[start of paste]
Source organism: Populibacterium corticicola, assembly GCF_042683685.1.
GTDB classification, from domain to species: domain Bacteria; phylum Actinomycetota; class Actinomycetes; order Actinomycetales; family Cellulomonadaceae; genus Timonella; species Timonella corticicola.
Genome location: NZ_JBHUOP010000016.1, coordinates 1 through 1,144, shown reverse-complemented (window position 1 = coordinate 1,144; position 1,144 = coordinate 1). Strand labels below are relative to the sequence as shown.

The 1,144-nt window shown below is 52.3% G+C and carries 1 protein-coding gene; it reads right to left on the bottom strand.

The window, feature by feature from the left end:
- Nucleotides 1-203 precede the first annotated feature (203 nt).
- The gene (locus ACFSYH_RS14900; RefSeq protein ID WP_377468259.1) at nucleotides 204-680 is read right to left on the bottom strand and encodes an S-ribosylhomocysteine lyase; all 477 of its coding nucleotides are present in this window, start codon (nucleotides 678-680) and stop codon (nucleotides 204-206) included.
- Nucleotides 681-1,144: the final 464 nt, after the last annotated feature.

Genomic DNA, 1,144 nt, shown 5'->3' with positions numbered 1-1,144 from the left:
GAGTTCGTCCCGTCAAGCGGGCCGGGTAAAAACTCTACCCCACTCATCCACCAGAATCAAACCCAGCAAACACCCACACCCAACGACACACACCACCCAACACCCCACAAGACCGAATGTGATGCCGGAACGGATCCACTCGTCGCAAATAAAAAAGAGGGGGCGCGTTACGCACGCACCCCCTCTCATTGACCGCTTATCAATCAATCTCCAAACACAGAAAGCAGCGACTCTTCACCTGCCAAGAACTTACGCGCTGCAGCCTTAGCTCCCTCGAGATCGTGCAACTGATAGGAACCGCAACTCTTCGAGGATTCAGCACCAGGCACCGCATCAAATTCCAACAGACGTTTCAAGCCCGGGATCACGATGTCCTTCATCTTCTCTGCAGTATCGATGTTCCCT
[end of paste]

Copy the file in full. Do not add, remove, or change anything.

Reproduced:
Source organism: Populibacterium corticicola, assembly GCF_042683685.1.
GTDB classification, from domain to species: domain Bacteria; phylum Actinomycetota; class Actinomycetes; order Actinomycetales; family Cellulomonadaceae; genus Timonella; species Timonella corticicola.
Genome location: NZ_JBHUOP010000016.1, coordinates 1 through 1,144, shown reverse-complemented (window position 1 = coordinate 1,144; position 1,144 = coordinate 1). Strand labels below are relative to the sequence as shown.

The 1,144-nt window shown below is 52.3% G+C and carries 1 protein-coding gene; it reads right to left on the bottom strand.

The window, feature by feature from the left end:
- Nucleotides 1-203 precede the first annotated feature (203 nt).
- The gene (locus ACFSYH_RS14900; RefSeq protein ID WP_377468259.1) at nucleotides 204-680 is read right to left on the bottom strand and encodes an S-ribosylhomocysteine lyase; all 477 of its coding nucleotides are present in this window, start codon (nucleotides 678-680) and stop codon (nucleotides 204-206) included.
- Nucleotides 681-1,144: the final 464 nt, after the last annotated feature.

Genomic DNA, 1,144 nt, shown 5'->3' with positions numbered 1-1,144 from the left:
GAGTTCGTCCCGTCAAGCGGGCCGGGTAAAAACTCTACCCCACTCATCCACCAGAATCAAACCCAGCAAACACCCACACCCAACGACACACACCACCCAACACCCCACAAGACCGAATGTGATGCCGGAACGGATCCACTCGTCGCAAATAAAAAAGAGGGGGCGCGTTACGCACGCACCCCCTCTCATTGACCGCTTATCAATCAATCTCCAAACACAGAAAGCAGCGACTCTTCACCTGCCAAGAACTTACGCGCTGCAGCCTTAGCTCCCTCGAGATCGTGCAACTGATAGGAACCGCAACTCTTCGAGGATTCAGCACCAGGCACCGCATCAAATTCCAACAGACGTTTCAAGCCCGGGATCACGATGTCCTTCATCTTCTCTGCAGTATCGATGTTCCCT